“REWRITING HISTORY: PAPER GOWNS AND PHOTOGRAPHS” TO OPEN AT THE DUSABLE MUSEUM
The DuSable Museum of African American History is pleased to present a new exhibition by art photographer, Fabiola Jean-Louis titled, Rewriting History: Paper Gowns and Photographs. The exhibition will open on Saturday, November 4, 2017, at the DuSable Museum of African American History. The Museum is located at 740 East 56th Place (57th Street and South Cottage Grove Avenue) in Chicago.
Rewriting History: Paper Gowns and Photographs, is an inquiry into social change. How much has society really changed since the beginning of slavery? Do Black lives matter even in the 21st century? The exhibition interrogates these questions and more through a haunting photographic essay and paper sculptures styled to mimic garments worn by female European nobility between the 15th – 19th centuries. As part of a developing master series of paper gown sculptures, the series speaks to the shocking treatment of Blacks throughout history and the trauma inflicted on their bodies as juxtaposed with the abstract idea of Black freedom. Simultaneously, the body of work engages with a vision of the future – one of hope, strength, resilience, and beauty.
The materials used for the paper gown sculptures are transformed in a way that allows the artist to represent layers of time and the events of the past as they intrude upon the present. Through the materials, the artist suggests that although we cannot change the past, we can act to change the present, as we activate the memories, visions, and legacies of our ancestors. Rewriting History seeks to reconnect viewers to the past so that parallels with current events are amplified.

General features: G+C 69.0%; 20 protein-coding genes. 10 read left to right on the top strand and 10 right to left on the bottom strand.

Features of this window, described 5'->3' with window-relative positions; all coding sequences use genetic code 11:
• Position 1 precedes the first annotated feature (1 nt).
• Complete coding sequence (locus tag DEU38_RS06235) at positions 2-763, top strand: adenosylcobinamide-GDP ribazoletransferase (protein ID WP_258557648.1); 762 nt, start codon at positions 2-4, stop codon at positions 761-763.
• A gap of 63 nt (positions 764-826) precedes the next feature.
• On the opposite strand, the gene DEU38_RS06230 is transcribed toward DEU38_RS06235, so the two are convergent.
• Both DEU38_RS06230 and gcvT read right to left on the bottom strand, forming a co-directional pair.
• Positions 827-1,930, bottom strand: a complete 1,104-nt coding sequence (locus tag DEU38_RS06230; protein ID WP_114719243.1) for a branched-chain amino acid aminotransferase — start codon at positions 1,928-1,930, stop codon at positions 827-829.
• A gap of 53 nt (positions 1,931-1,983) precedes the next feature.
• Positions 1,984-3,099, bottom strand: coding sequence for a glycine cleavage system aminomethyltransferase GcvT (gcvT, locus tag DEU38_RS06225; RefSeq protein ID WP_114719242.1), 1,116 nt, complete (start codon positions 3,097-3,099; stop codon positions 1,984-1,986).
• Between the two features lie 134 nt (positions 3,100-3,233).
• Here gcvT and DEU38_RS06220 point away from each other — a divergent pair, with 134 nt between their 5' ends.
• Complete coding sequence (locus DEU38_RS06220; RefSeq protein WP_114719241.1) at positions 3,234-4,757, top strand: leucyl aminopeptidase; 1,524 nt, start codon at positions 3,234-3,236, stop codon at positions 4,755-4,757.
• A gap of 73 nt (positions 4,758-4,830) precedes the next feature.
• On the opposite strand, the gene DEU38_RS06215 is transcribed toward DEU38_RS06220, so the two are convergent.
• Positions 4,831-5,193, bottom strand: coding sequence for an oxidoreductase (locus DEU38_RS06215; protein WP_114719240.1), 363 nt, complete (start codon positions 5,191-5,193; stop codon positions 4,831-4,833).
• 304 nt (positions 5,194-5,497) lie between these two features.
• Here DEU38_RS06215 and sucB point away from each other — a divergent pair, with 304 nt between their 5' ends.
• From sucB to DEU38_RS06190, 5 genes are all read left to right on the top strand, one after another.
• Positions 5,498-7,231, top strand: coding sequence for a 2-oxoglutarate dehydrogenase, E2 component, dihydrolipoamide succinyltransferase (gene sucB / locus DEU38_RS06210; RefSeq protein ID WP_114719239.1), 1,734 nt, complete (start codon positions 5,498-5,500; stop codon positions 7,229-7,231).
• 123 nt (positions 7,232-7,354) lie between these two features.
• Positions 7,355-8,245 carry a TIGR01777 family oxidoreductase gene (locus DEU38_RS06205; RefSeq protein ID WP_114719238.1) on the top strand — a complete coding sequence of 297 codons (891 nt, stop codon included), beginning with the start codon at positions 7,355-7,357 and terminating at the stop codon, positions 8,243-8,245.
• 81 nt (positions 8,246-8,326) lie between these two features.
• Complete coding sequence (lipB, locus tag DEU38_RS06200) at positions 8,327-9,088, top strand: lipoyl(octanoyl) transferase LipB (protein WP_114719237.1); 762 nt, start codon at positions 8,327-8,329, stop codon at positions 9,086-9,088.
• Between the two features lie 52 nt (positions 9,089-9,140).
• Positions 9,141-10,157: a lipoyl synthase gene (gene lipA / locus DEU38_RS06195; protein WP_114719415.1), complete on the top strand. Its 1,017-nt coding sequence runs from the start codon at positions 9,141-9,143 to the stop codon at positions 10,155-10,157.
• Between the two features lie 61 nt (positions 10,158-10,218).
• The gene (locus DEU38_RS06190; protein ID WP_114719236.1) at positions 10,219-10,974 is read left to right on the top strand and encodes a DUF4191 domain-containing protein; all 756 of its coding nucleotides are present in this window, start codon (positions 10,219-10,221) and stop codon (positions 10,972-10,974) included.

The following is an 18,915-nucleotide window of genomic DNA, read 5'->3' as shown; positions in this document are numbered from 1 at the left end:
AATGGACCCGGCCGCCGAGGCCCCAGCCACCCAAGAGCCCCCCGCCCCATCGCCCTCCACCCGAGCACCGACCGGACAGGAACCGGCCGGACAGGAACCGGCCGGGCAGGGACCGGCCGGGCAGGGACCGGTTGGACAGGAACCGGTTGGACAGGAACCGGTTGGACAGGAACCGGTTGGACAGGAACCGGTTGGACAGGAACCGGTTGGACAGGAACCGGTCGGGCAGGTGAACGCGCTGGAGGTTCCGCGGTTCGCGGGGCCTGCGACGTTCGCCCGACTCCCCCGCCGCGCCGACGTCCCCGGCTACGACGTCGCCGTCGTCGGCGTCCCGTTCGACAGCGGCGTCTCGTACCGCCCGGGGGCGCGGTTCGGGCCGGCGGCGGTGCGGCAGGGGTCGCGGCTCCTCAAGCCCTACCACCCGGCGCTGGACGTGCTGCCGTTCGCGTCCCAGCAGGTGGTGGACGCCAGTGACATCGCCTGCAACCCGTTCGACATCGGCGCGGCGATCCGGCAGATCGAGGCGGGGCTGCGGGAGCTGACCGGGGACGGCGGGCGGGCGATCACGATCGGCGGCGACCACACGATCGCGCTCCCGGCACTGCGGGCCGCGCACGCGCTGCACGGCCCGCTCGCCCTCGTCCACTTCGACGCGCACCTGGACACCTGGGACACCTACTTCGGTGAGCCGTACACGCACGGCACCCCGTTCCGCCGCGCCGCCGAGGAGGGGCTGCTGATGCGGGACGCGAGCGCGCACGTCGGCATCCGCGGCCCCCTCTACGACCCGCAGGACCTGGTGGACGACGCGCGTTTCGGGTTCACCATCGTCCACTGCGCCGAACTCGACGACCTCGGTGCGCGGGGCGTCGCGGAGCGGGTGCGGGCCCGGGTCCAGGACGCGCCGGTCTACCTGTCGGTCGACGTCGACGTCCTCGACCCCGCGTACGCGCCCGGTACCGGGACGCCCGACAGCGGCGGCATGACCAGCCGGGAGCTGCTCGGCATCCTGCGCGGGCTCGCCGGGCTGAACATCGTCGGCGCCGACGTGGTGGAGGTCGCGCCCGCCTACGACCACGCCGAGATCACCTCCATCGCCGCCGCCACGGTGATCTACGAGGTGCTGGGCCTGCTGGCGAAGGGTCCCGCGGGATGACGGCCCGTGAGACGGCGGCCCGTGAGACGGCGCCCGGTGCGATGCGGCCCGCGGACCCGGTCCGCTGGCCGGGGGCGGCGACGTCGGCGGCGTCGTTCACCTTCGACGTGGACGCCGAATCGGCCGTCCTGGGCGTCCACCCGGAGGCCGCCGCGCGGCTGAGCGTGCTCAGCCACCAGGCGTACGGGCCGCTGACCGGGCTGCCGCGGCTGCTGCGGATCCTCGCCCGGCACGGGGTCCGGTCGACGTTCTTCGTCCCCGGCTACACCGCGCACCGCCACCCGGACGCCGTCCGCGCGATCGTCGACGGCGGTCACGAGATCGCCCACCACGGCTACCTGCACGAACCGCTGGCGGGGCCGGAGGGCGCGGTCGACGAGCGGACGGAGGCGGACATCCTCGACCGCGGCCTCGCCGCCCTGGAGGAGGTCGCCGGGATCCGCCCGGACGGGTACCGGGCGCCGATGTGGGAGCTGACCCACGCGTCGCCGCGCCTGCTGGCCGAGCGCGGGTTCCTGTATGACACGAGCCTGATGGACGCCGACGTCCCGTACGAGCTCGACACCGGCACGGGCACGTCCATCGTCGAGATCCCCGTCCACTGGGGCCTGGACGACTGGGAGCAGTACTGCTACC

As a two-part series that includes life size, paper gowns (along with paper props), and photographs, Rewriting History is powerful and provides interaction among viewers. The gowns are made to mimic actual fabric to the point where details such as embroidery, are painstakingly hand-painted onto the paper sculptures.
According to Ms. Jean-Louis, “Rewriting History is an interdisciplinary series that exists to provide a ride through antiquity and imagination. My goal is to use the vehicle of beauty to discuss ugly truths regarding the African Diasporic experience.”
ABOUT FABIOLA JEAN-LOUIS
Fabiola Jean-Louis is a Haitian born, New York and Brooklyn raised, mixed media artist. As a teenager, she studied fashion design & illustration at the High School of Fashion Industries, and attended the Art Institute of Pittsburg.
During her formal education Fabiola became disenchanted with the fashion industry and left the field entirely. It would take 14 years before she discovered her talent in photography. While looking for inspiration, Jean-Louis remarked the absence of photographs that depicted Black mystical creatures and Victorian women. It then became her goal to tell the stories of her ancestors and express the influences of their contributions to American and European History, as well as preserve the beauty of her people through sculpture, fine art, and photography. Her work is informed by her Afro-Caribbean heritage, Black culture, and the dialogue of mysticism.
She is also heavily inspired by history, current events, science and folklore. Through her work, Jean-Louis explores the events of the past, present, and the possibilities of the future that involve her community.
Rewriting History: Paper Gowns and Photographs is made possible by the generous support of Hedspeth Art Consulting. The DuSable Museum of African American History is open Tuesday through Saturday, from 10:00 a.m. until 5:00 p.m. and Sunday from noon until 5:00 p.m. Admission is $10 for adults ($8 for Chicago residents), $7 for students and senior citizens ($5 for Chicago residents), $3 for children ages 6 through 11 ($2 for Chicago residents), with children 5 years of age and under admitted free. Admission is FREE on Tuesdays. The Museum may be reached by CTA buses #3, #4 and #55 and limited free parking is available. For more information on this exhibition please visit http://www.dusablemuseum.org, or telephone 773-947-0600.